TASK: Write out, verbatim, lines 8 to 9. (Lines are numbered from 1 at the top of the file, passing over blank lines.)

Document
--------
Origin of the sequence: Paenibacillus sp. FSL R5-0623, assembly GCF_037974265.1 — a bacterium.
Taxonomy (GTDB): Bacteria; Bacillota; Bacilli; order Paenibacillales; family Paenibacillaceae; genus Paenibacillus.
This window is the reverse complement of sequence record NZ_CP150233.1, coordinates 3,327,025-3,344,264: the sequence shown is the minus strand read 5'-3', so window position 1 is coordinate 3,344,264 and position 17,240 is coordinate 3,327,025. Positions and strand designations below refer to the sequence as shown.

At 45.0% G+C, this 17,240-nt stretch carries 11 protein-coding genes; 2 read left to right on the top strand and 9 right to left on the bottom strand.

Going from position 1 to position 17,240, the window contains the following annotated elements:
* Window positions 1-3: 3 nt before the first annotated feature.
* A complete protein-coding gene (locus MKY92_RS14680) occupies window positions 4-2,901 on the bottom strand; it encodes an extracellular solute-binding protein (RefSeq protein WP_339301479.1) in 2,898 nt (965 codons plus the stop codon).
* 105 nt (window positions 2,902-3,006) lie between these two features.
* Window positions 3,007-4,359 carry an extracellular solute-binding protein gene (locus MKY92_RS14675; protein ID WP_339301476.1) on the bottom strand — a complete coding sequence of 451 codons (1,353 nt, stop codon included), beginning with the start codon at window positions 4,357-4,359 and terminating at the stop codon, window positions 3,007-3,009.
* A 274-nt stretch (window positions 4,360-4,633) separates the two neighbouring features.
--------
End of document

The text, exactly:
* 105 nt (window positions 2,902-3,006) lie between these two features.
* Window positions 3,007-4,359 carry an extracellular solute-binding protein gene (locus MKY92_RS14675; protein ID WP_339301476.1) on the bottom strand — a complete coding sequence of 451 codons (1,353 nt, stop codon included), beginning with the start codon at window positions 4,357-4,359 and terminating at the stop codon, window positions 3,007-3,009.